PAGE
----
knight logo
history logocivil war logo


General Books


Celtic artwork cover journal.  Handmade paper, 6.75" x 8.75". $15.00


Arnold's Medical Companion for Young Men      A Hoosier Historic Enterprises exclusive!  By J.L. Arnold, M.D. (1856).  Containing the laws of physiology and health and a history of every disease; its cause, prevention, and cure.  Also, a special lecture on organic generation; its philosophy, singularities, and derangements; containing many strange and useful facts on the subject of procreation.  $15.00

Ladies complete guide to needlework and embroidery containing clear and practical instructions whereby any one can easily learn how to do all kinds of plain and fancy needlework" by Miss Lambert. 
When published, this book was a complete guide to every kind of needlework popular in the period, including crochet, knitting, netting, tapestry, braiding, and embroidery. Additionally, this book offered one of the first histories of needlework ever published, creating a model for the many needlework instruction manuals that followed. A particularly pretty book with numerous illustrations and comprehensive introduction by Textile Historian Lynne Zacek Bassett, Consulting Curator for Textiles and Costume, Connecticut Historical Society, former Curator of Textile and Fine Arts, Old Sturbridge Village, and author of Textiles for Clothing of the Early Republic and Northern Comfort: New England's Early Quilts.      
1846 Decorative Needlework ISBN 0-9717605-8-6 504 pp Casebound  $22

1892 THE ART OF KNITTING Butterick Publishers.

An extensive guide to all aspects of Victorian knitting -useful and beautiful Craft.
For Children – baby booties, socks, jackets, sacks shirts, mittens, capes, toys and knitted dolls.
For Ladies – shawls jackets, stockings, vests, petticoats, slippers, capes, and hoods.
For Men – ties, suspenders, caps belts,
For the Home – counterpanes, spreads, doilies, mats, rugs, elegant trimmings.
This book also devotes several chapters to “fancy stitchesillustrations and fashion plates.
This is a source of invaluable information on historicmodern use. This edition features a new supplemental “explanation of knitting terms” for ease of use.
ISBN 0-9717605—7-8 160pp Paperback $16

1881 REAL PEN WORK - self-instructor in penmanship.student, ?this little book appeals to both calligraphers, needle workers and folk artists.?  “Greatest means even known for learning to write an elegant hand.” This is one of the few known copies of this book. Beauti- fully illustrated, with a charming testimonial from a student, this little book appeals to both calligraphers, needle workers and folk artists. Book & CD with jpg & pdf of all images $16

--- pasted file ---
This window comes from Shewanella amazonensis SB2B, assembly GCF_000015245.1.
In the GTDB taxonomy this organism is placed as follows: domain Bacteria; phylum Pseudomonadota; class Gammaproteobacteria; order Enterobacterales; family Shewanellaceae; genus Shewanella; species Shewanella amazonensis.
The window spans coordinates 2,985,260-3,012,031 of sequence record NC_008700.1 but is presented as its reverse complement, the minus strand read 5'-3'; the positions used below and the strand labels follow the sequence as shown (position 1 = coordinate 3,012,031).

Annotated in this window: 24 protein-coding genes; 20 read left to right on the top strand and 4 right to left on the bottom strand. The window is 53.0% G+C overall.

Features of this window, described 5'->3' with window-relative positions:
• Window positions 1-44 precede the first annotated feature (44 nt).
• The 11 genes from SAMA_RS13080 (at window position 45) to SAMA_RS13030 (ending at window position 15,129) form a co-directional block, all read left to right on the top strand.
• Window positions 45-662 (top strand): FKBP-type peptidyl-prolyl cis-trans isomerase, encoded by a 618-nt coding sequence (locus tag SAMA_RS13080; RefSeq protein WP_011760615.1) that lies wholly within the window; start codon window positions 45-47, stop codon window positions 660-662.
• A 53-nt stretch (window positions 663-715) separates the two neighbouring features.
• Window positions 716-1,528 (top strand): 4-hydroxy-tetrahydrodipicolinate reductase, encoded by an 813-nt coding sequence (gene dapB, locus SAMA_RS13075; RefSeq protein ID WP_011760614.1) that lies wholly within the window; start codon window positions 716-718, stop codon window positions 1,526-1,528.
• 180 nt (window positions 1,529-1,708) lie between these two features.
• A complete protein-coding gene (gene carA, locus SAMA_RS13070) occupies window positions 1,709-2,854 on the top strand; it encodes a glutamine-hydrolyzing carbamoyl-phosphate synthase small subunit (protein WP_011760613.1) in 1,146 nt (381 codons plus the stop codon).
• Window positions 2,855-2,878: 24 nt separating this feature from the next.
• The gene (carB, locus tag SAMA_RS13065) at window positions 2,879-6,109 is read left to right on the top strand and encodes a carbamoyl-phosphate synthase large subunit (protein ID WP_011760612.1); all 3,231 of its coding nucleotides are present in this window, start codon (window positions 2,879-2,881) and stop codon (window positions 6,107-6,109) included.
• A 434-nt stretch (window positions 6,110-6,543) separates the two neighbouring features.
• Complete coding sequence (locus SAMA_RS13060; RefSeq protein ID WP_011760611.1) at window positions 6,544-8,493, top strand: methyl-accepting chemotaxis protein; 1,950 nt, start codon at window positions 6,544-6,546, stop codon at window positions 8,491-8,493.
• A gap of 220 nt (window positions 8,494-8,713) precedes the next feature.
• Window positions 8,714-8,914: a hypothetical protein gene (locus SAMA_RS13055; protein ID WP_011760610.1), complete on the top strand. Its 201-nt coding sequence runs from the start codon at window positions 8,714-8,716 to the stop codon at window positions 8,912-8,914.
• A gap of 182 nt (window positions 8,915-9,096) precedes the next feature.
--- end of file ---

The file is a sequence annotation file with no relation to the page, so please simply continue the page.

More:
Facsimile Reproduction from the Archives of the American 
Antiquarian Society.
Reproduced from only the second known copy of the work, besides being a significant historical document, this little book can serve contemporary weavers who wish to expand their vocabulary of weaves. 18 designs for 4 shafts, 3 for 5 shafts, 23 for 6 shafts, 3 for 8 shafts and 5 for 10 shafts. Plus patterns for stockinets, birds-eyes, denims thicksets, satinets and more. Clearly and beautifully illustrated, the patterns can be interpreted easily. 
Includes contextual essays “The “Mechanic,” the Engraver, the Patron and the Publisher” by Caroline Sloat, Director of Scholarly Programs, American Antiquarian Society, and “Hargrove’s Patterns in Contemporary Context” by Rita J. Adrosko, Curator Emerita, Textiles Collection National Museum of American History 
Paperback 52pp. 22cm x 17cm $12

“One of the most important needlework manuals of the 19th Century” 
L.Z. Bassett, Textile Historian

Although she was too humble to identify herself, the English “lady” who authored The Workwoman’s Guide created one of the most important needlework manuals of the 19th Century. The book is appropriately titles, for it is not a handbook of fancywork patterns for ladies of leisure but a comprehen- sive instructional text.

The modern researcher will find The Workwoman1s guide especially rewarding to use, for here are head-to-toe descriptions of men1s women1s and children1s clothing. There are also instructions for making every sort of period household textile, including elegant bed hangings and window draperies.

COSTUME & FASHION - babies, children, men (laborers and gentlemen), women (servants and society women) graphically depicted both in the stages of creation and completion.

INTERIOR DECORATION - Upholstering, bed draperies, window blinds, cases and cover. The author guides the neophyte through all the steps necessary to become and accomplished upholsterer.

STITCHING KNITTTING & PLATING - The bone stitch, shawl stitch, network stitch, honeycomb stitch, French Stitch, and seam stitch are just a few of the 35 different stitches described and pictured for the knitter.
Paperback 368pp 


Paperback 368pp. 28cm x 22cm

ISBN # 0-9191606-4-3. LC Cat No.: 86-2855 $22

“The value of The Workwoman's Guide is that it provides in its text and illustrations the original 19th century instructions for making and cleaning clothing and accessories. Described are hundreds of objects that were stitched from cloth, knitted from yarn, braided, dyed or otherwise converted into utilitarian and ornamental objects of clothing and household furnishing".
Caroline Sloat- American Antiquarian Society.